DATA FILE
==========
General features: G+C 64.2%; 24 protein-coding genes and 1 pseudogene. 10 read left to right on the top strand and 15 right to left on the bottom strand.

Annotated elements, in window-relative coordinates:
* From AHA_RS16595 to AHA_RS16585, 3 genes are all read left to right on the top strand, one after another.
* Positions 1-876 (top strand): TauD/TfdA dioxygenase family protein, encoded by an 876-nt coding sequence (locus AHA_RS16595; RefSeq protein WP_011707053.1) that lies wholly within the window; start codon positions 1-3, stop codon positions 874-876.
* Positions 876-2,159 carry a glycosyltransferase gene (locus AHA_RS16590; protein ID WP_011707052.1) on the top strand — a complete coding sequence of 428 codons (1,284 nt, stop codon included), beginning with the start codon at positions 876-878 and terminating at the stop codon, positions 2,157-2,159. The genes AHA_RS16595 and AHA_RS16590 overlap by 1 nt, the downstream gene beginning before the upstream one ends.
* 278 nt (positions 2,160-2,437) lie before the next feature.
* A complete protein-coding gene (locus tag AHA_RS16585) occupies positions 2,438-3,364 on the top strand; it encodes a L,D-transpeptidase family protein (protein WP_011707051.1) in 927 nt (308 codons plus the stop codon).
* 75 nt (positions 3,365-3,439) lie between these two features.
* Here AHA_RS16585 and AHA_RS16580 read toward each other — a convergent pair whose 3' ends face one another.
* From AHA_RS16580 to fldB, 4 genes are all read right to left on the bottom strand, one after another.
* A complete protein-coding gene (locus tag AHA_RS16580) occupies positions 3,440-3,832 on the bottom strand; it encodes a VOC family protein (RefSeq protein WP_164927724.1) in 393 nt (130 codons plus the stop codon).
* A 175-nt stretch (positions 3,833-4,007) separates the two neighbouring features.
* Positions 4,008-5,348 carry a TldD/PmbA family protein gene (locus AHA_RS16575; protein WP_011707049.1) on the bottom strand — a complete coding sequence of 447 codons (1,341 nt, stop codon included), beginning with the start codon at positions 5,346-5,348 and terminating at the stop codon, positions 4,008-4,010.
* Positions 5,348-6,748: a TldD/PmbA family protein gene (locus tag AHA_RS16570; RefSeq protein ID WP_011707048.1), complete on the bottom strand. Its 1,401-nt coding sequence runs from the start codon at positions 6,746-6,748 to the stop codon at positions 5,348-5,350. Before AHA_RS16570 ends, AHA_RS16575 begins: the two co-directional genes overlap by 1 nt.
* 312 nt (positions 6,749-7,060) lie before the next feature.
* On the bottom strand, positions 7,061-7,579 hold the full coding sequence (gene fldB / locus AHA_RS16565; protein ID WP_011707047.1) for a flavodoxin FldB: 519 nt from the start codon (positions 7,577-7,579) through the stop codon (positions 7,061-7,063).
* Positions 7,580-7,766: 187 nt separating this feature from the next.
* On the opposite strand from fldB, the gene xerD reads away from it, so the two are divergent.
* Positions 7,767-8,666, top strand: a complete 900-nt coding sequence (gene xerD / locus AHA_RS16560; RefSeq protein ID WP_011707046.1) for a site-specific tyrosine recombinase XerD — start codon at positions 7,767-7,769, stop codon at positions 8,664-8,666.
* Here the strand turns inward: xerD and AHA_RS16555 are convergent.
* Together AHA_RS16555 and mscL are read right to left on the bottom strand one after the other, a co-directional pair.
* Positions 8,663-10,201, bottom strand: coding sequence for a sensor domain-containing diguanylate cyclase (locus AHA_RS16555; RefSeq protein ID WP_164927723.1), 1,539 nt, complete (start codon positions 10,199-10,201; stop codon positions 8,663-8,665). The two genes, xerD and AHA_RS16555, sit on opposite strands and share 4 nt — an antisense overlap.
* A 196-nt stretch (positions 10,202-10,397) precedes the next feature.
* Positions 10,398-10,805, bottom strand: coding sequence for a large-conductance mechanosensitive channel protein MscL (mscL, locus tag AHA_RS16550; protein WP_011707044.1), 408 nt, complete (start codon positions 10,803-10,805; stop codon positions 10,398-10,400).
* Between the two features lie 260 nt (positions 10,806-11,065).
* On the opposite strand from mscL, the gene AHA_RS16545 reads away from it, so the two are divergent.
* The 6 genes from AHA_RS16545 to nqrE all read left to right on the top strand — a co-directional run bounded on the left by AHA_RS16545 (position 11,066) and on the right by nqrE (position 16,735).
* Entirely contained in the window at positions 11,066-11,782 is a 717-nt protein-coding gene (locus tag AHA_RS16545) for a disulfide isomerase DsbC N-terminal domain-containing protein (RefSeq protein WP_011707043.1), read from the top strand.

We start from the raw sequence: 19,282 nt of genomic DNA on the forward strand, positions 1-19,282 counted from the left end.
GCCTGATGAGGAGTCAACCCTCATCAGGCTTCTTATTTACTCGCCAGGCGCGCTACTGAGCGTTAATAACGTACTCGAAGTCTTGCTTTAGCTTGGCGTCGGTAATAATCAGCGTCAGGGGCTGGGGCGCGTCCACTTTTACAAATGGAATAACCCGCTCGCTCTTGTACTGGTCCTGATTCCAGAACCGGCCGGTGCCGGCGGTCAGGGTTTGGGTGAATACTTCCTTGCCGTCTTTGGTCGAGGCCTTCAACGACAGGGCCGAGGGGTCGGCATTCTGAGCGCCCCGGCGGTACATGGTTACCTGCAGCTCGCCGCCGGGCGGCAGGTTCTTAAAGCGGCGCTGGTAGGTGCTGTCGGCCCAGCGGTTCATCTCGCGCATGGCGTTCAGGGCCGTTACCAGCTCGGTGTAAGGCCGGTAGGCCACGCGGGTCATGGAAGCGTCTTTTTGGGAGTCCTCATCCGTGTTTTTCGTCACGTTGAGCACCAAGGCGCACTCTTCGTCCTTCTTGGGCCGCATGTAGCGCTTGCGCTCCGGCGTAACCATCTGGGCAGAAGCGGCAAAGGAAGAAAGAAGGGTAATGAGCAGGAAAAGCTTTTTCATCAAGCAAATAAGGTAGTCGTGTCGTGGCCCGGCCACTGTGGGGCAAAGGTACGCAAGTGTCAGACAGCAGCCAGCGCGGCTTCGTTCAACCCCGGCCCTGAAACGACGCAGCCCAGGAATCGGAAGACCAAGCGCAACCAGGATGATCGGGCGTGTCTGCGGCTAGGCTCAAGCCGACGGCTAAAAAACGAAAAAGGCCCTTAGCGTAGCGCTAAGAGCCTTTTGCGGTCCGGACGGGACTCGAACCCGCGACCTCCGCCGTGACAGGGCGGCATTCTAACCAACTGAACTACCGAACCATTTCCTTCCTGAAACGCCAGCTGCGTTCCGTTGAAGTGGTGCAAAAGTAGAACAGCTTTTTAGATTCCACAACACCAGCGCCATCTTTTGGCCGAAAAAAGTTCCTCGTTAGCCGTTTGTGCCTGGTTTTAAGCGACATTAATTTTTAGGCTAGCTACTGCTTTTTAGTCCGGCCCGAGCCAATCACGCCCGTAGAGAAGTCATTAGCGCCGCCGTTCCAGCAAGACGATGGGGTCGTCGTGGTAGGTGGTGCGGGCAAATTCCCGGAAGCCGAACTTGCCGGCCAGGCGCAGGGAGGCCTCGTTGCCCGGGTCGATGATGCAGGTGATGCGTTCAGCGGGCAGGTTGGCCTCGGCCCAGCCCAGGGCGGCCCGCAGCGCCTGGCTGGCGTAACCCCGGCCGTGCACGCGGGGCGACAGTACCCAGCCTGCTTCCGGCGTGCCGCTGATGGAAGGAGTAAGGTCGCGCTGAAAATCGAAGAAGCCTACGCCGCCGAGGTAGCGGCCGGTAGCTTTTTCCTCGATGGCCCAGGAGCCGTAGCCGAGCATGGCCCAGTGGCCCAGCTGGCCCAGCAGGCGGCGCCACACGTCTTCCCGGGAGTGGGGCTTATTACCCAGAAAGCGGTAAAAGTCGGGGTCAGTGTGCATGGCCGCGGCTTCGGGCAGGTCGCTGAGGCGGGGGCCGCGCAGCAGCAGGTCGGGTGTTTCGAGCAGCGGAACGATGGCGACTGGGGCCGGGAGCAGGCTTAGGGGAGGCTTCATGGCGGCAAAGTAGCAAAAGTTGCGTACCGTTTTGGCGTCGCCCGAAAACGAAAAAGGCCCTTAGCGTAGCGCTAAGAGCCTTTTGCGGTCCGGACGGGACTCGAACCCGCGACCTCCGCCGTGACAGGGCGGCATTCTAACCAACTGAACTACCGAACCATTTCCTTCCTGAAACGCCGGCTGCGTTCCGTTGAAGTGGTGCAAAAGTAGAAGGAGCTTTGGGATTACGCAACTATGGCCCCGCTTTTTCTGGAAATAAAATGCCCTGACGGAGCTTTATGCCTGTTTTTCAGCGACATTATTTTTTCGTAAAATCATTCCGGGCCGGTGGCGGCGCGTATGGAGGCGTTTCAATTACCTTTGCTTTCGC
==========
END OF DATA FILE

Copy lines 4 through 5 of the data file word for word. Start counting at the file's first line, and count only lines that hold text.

* Positions 1-876 (top strand): TauD/TfdA dioxygenase family protein, encoded by an 876-nt coding sequence (locus AHA_RS16595; RefSeq protein WP_011707053.1) that lies wholly within the window; start codon positions 1-3, stop codon positions 874-876.
* Positions 876-2,159 carry a glycosyltransferase gene (locus AHA_RS16590; protein ID WP_011707052.1) on the top strand — a complete coding sequence of 428 codons (1,284 nt, stop codon included), beginning with the start codon at positions 876-878 and terminating at the stop codon, positions 2,157-2,159. The genes AHA_RS16595 and AHA_RS16590 overlap by 1 nt, the downstream gene beginning before the upstream one ends.